It's fitting that for a play about resolving unfinished business, David Milroy's Windmill Baby is at once deeply satisfying and profoundly unsettling. Watching Linda Kennedy's transfixing performance as Maymay Starr, an aboriginal woman who returns to confront old ghosts at the cattle ranch of her youth, we leave the theater thrilled by the power of memory, yet disconsolate at our helplessness to alter the amber-frozen past. We are buoyed by those relationships that have armored and defined us. We are resigned to our impotence at what might have been.
It's the cocktail of mortality, and Kennedy, in one of the most immersive performances seen on a St. Louis stage in quite some time, pours it with intoxicating strength in Upstream Theater's U.S. premiere of this one-woman drama from Down Under.
Set at a defunct cattle station in Western Australia, Windmill Baby takes us on a journey through Maymay's early years, the bad old days when white stationmasters exploited aboriginal labor to pad their profits. Under Philip Boehm's direction, Kennedy fully realizes the character, who worked as a domestic under the estate's cruel white Boss and his porcelain Missus. Nearly half a century has passed, and Kennedy gives a nervy, shape-shifting performance, as she summons old spirits on Patrick Huber's broke-down set of falling fences and creaking windmills. Off to the right is the squeaking skeleton of a bed where Maymay conceived her daughter and under which her husband once escaped the Boss' wrath. Across the stage is a rusty washtub that still houses the Missus' washing. Presiding over it all is the titular windmill, which stand sentry over one of Maymay's brightest memories: the once-verdant garden tended by Wunman, an aboriginal cripple the Boss nearly banished had the Missus not prevailed.
As Maymay, Kennedy employs her estimable skills to portray a woman who was willful yet deferent in youth, and generous if a little impatient in old age. She chants. She dances. She moves briskly about the stage as she relives her past, making eye contact with audience members and even pulling one onstage to tell a botanical metaphor of nobility.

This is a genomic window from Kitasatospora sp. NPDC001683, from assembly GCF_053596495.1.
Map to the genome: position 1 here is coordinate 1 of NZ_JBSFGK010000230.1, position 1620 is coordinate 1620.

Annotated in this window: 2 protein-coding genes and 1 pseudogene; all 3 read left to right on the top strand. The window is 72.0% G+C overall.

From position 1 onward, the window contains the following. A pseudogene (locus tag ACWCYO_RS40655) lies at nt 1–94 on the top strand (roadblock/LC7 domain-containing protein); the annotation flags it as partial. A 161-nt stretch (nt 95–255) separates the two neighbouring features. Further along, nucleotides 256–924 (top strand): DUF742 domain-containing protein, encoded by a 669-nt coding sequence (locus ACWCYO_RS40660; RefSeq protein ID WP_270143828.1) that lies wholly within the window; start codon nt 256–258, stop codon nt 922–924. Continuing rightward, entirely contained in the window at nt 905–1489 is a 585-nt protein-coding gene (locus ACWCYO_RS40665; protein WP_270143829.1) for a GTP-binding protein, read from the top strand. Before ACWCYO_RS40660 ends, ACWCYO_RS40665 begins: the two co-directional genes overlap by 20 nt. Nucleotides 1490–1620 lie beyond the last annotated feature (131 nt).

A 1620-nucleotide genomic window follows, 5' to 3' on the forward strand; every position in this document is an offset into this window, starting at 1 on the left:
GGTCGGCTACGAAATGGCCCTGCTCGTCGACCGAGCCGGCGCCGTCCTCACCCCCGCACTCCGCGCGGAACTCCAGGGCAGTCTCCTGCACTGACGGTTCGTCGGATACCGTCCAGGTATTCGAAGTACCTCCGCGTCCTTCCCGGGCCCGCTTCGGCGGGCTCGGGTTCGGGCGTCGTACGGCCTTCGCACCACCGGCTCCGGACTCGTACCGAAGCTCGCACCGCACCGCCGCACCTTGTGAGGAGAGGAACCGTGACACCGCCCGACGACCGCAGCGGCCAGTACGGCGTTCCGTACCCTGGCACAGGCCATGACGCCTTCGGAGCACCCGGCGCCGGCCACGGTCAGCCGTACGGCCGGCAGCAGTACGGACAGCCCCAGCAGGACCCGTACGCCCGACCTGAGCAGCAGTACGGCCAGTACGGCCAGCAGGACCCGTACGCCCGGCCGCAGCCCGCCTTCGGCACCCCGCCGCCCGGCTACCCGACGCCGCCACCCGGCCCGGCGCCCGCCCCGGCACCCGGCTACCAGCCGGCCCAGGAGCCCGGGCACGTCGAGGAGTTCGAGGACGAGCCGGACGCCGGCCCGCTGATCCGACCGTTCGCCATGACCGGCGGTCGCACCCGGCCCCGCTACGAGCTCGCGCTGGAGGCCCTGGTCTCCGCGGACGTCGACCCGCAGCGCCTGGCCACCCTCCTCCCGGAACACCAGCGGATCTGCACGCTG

Once the obsolescent windmill groans to life, however, Kennedy does something that moves beyond mere character portrayal. Her left leg buckles. Her right arm juts to side. Her voice deepens, and Kennedy stammers as she transforms into Wunman, whose simple love for the Missus proves his undoing. Then, in an instant, Maymay is back, continuing her tale of loss. A moment later, however, Kennedy has transmuted once again, becoming lumpish and tongue-chewing as Maymay's husband, Malvern — awkward as he gifts her a ruby ring, impetuous as he plots to kill the Boss. Kennedy dances delicately as the Missus. She's stroppy as Maymay's romantic rival, Sally. She's fierce and imposing as the Boss, and she's downright hilarious as Skitchim, Wunman's amorous half-Dingo mongrel.
It's one thing for an actor to impersonate several characters (twelve, by my count). It's quite another to portray several of them with such physicality and emotion that they gain the audience's sympathy, filling the stage with their external actions and internal lives.
Kennedy's extraordinary performance is bolstered in no small measure by Farshid Soltanshahi's understated musical accompaniment. Playing a range of instruments — everything from a guitar and a harmonica, to a kora and a kalimba — Soltanshahi creates ambient noises and snatches of song as Maymay relives her past, explaining herself to the spirits and trying, finally, to settle her unfinished business.
But some things cannot be changed. And as Maymay reveals her story of loss in the face of impossible circumstance, she is never so deluded as to think it can be made right. All Maymay can do is make peace. It's a sobering hangover from life's strong brew, yes, but Maymay has little choice in the matter. And as the stage lights dim, neither do we.